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Friday, 10 June 2016

Hernia: Causes, Treatment, and Prevention

Hernias are ruptures that occur in smooth muscle tissue, through which a bodily structure protrudes. They occur mostly around the abdominal sections; but hernias can actually arise in different parts of the body including – the thigh, bellybutton, and groin areas.

Types of hernia:
There are different types of hernia; it will surprise you also to know that babies can as well suffer from hernia. In the case of babies – it is usually visible in the tummy area - when the baby coughs or cries. A swelling appears and subsides in those instances. Hernias are usually appearing in the stomach area; sometimes you would also see them just above the navel while at other times they will occur around the groin region, or around the upper thigh.

Typical hernia formation

Inguinal hernia
This is the most common of hernia; it occurs when the intestines push through a weak area or tear in the lower abdominal wall - usually the inguinal canal. In men this is at the groin area where the spermatic cord passes from the abdomen to the scrotum. Sometimes one is likely to mistake this for an overgrown set of testes or scrotum especially when an inguinal hernia has been left unattended to for a long time. But on the contrary, it is just the intestines leaving their original position and spilling down there.

Hiatal hernia
This happens when part of your stomach shoots out through the diaphragm into your chest. The diaphragm enables you breathe by contracting and drawing air into the lungs. Hiatal hernia occurs mostly in patients over 50 years of age.
Umbilical hernia
This can happen in children and babies below 6 months old. You see it when their intestines push through their abdominal wall near the navel. This is most noticeable in that area when the child cries. This kind is the type of hernia that has been known to go away on its own, usually by the time the child is about one year old, otherwise surgery may be needed.

Incisional hernia                                                                                                                       This type of hernias can be seen after you have had operation in your abdomen. The intestines may push through the incision scar or the surrounding, damaged tissue.
Causes of hernia
A hernia actually occurs when an organ pushes through a tear or split in the muscle or tissue that normally secures it in the system. This happens when the area has become weakened as a result of one persistent action or the other. Some of these persistent actions may include: excessive coughing, ‘violent’ sneezing, lifting heavy loads, lifting things with your legs, persistent constipation i.e. difficulty in bowel movement, fluid retained in the stomach, improper closure of the abdominal wall in the womb - which is a congenital defect. It could also be as a result of damage from injury or surgery. Thus a hernia is caused by weakness in the muscles and, or strain.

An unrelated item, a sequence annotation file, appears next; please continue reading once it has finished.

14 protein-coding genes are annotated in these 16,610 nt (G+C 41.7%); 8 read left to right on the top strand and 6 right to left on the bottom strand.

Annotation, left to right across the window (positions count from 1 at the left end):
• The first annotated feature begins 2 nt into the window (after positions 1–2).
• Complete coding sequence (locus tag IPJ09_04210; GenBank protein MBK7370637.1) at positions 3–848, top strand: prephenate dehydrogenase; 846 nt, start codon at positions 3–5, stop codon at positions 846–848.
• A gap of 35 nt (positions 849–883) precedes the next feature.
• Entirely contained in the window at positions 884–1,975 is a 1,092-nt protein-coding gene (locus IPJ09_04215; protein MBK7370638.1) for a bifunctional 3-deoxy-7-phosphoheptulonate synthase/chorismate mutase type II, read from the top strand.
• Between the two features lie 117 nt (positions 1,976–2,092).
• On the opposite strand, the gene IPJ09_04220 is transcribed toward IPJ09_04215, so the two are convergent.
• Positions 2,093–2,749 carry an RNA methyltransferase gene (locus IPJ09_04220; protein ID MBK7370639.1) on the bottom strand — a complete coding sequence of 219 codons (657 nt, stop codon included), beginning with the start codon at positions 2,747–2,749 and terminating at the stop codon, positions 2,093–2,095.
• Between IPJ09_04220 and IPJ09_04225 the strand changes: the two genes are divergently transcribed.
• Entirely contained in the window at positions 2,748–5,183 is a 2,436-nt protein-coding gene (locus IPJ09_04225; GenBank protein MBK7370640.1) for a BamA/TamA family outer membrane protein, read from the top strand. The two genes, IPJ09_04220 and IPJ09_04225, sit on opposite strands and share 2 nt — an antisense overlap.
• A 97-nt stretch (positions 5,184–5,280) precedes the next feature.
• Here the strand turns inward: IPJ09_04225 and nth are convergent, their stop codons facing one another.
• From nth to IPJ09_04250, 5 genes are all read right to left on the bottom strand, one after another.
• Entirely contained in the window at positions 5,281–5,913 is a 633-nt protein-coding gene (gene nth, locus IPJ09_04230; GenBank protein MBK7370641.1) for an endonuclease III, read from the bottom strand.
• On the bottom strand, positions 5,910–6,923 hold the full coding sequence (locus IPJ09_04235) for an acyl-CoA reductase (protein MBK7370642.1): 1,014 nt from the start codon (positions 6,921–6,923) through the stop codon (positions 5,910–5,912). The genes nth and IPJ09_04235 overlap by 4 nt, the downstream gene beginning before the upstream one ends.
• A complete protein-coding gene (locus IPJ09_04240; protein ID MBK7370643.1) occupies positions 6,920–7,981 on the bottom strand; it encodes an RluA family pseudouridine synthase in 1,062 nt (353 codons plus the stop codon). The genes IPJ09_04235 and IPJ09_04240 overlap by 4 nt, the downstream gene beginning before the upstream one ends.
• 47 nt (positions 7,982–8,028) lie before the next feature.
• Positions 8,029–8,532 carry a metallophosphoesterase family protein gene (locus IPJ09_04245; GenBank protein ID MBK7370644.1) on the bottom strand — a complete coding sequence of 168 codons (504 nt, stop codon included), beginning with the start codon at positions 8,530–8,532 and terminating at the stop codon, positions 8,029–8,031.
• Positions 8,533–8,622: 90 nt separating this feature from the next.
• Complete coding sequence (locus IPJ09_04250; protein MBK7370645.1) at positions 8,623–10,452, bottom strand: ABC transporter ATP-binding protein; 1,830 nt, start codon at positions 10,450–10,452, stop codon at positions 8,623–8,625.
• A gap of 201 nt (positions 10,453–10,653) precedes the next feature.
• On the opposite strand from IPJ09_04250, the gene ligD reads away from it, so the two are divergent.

Sometimes too an (Inguinal) hernia is caused by – Sedentary lifestyle i.e. staying too long in one place; lack of exercise as well as any prolonged ‘mechanical’ postures which exert stress on the abdominal floor may equally lead to this health issue.

Hernia operation

It is a fact that most hernias are not immediately life threatening, but they should not be left to grow to a complicated situation. And most at times, surgery is the best known remedy as at today especially at its advanced stage so as to avoid any further dangers. But expert studies have shown that they will not normally go away just on their own.

Preventing hernia
To prevent contracting hernia however, you are well advised to adopt some simple lifestyle changes apart from preventing the causative factors listed above: Generally, you must try to reduce the amount of strain imposed on your body. Also, avoid constipation or straining during bowel movement, and urination.

Hernias however, are generally handled surgically especially in the advanced stages of the disease. And according to the medical journal, Hippokratia, 2011 Jul-Sept, “Inguinal hernia repair for instance, is probably the most common procedure in general surgery. It is also one of the earliest operations in a junior surgical resident's postgraduate training period.” You are therefore advised to see your physician as soon as possible.

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